Divesting Inflation Demographics: Consumer Studies May Show It’s More Than Inflation Irking Investors

This doom-mongering may have geographic or political lines. Those demographics could help advisors understand why some clients are more worried about inflation than others…. In short, an advisor may need to dig into their clients’ demographics to determine the best approach to addressing inflation.

Inflation seems to be yesterday’s news, but the ghost of it is still haunting the paychecks of many investors. Way back in August of 2022, we tackled the upside of inflation, asking advisors to consider the potential positives. “[Think of how to position investments to benefit from inflation. Advisors and investors may want to consider if any of these potential upsides could help position their investments to achieve their retirement goals.”[1]

Such positivity may not be welcomed by all investors these days. Yet, there has been progress. First, the bad news. The consumer price index (CPI) actually increased in December of 2023 to 0.3% and a total of 3.4% from 2023.[2] However, most of this increase continues to be from rising housing costs which “accounted for more than half the core CPI increase.”[3] Oddly, when surveyed the overwhelming majority of Americans (72%) point to groceries and consumer goods as their highest cost concern.[4]

Even if inflation is somewhat predictable and more modest than in 2021 or 2022, it may remain on investor’s minds for one important reason: wages aren’t keeping up. “Wages adjusted for inflation posted a 0.2% gain on the month, while rising a modest 0.8% from a year ago.”[5] In other words, investors wages are effectively decreasing year over year by 3%. Obviously, in a short term crunch the battle over the household budget should favor basic expenses, and an emergency savings account, over long-term savings.

Yet there is a sunny side to these numbers. Some on the federal reserve may favor lowering interest rates sooner than investors may think. Federal Reserve Governor Michelle Bowman has made 2% the goal, noting that once inflation drops below that rate, she will consider interest rate cuts.[6] Overall, most of the experts agree that a rate cut may be coming in 2024, potentially spurring greater consumer behavior.

Inflation may be the rose by another name: it may be the years-long global instability that has investors losing confidence in their ability to achieve their retirement savings goals. You can see this sentiment in recent remarks from Bowman, who said she “remained vigilant about risks that could push inflation back upward - including geopolitics, a recent easing in financial conditions and labor market tightness that could keep services inflation too high.”[7] In November of 2023, we noted recent surveys showing strong drops in investor confidence. There we said that the majority of respondents “said they had lost confidence in both the amount needed to retire and the date on which they could retire…. even affluent investors said that inflation was crushing their retirement dreams.”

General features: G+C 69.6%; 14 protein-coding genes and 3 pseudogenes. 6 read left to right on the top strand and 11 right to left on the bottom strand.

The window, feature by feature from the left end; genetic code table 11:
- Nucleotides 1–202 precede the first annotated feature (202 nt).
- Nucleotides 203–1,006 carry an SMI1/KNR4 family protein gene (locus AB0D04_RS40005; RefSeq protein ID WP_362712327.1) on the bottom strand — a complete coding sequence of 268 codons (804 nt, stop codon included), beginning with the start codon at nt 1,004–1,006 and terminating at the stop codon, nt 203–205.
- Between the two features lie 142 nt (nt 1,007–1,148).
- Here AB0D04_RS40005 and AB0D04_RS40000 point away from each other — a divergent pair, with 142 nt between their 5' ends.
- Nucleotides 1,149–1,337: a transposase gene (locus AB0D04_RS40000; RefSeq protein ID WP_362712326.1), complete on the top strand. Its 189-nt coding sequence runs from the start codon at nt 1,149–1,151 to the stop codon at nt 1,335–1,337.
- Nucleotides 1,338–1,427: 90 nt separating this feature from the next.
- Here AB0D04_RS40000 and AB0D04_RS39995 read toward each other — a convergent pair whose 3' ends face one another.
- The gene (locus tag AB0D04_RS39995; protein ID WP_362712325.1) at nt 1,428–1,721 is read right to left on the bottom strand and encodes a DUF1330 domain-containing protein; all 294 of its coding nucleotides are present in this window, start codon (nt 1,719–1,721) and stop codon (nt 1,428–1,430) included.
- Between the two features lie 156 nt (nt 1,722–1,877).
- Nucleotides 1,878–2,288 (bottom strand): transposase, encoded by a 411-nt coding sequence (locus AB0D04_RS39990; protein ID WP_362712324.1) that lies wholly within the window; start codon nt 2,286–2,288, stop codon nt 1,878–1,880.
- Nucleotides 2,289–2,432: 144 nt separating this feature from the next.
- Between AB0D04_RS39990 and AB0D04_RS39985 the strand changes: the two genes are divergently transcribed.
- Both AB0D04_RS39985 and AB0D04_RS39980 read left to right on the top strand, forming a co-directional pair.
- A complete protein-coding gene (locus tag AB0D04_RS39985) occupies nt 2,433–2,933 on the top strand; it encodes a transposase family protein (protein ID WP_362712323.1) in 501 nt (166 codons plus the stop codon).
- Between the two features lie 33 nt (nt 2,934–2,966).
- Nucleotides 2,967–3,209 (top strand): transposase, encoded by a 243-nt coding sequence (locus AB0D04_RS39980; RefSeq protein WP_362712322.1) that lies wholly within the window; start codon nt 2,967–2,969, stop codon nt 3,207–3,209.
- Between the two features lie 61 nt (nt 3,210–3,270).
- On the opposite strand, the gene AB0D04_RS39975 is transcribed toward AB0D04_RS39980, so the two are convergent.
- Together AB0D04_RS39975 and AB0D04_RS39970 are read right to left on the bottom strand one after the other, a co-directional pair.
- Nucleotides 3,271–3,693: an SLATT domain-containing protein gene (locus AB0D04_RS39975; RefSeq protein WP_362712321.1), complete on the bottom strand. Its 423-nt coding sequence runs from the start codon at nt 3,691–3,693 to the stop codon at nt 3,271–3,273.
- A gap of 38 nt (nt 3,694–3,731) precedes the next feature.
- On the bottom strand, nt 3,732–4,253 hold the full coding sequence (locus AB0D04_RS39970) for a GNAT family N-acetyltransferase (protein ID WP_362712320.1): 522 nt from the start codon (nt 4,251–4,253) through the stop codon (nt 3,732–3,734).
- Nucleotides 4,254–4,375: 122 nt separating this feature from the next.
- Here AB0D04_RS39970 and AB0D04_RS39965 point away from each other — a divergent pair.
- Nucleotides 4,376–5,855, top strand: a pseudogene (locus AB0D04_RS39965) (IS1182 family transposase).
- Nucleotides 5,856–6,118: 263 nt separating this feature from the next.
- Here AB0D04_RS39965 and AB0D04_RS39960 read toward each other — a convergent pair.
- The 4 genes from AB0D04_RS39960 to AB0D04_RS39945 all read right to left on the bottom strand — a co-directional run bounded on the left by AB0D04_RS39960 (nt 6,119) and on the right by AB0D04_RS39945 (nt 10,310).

But there is more to it than just volatility concerns. If it was simply that, advisors would have a single-track approach for working with investors: address risk tolerance and risk capacity.[8] It’s clear the negative feelings of many investors stem from more than just volatility. There may be economic doom-mongering in unexpected places. U.S. Chamber of Commerce CEO Suzanne Clark has been urging news outlets to consider the positives of the economy and recruiting business leaders to extol them. “And if the business community isn't out there telling the real story — the American story — of opportunity and progress in this country, then no one should be surprised when people believe it's as bad as the headlines and the political ads say it is.”[9]

This doom-mongering may have geographic or political lines. Those demographics could help advisors understand why some clients are more worried about inflation than others. According to a Harris/Axios poll “Republicans, rural residents, renters, women and singles disproportionately feel like they're in a big fat funk financially….”[10] In short, an advisor may need to dig into their clients’ demographics to determine the best approach to addressing inflation.

[1] https://www.bcgbenefits.com/blog/inflations-improbable-benefits-for-investors

[2] https://www.cnbc.com/2024/01/11/cpi-inflation-report-december-2023-consumer-prices-rose-0point3percent-in-december-higher-than-expected-pushing-the-annual-rate-to-3point4percent.html

[3] https://www.cnbc.com/2024/01/11/cpi-inflation-report-december-2023-consumer-prices-rose-0point3percent-in-december-higher-than-expected-pushing-the-annual-rate-to-3point4percent.html

[4] https://www.axios.com/2024/01/11/americans-red-state-us-economy-axios-vibes

[5] https://www.cnbc.com/2024/01/11/cpi-inflation-report-december-2023-consumer-prices-rose-0point3percent-in-december-higher-than-expected-pushing-the-annual-rate-to-3point4percent.html

[6] https://www.reuters.com/markets/us/feds-bowman-says-policy-rate-appears-sufficiently-restrictive-2024-01-08

[7] https://www.reuters.com/markets/us/feds-bowman-says-policy-rate-appears-sufficiently-restrictive-2024-01-08

[8] https://www.bcgbenefits.com/blog/investor-uncertainty-in-critical-times

[9] https://www.axios.com/2024/01/11/us-chamber-of-commerce-capitalism

[10] https://www.axios.com/2024/01/11/americans-red-state-us-economy-axios-vibes  

These articles are prepared for general purposes and are not intended to provide advice or encourage specific behavior. Before taking any action, Advisors and Plan Sponsors should consult with their compliance, finance and legal teams.

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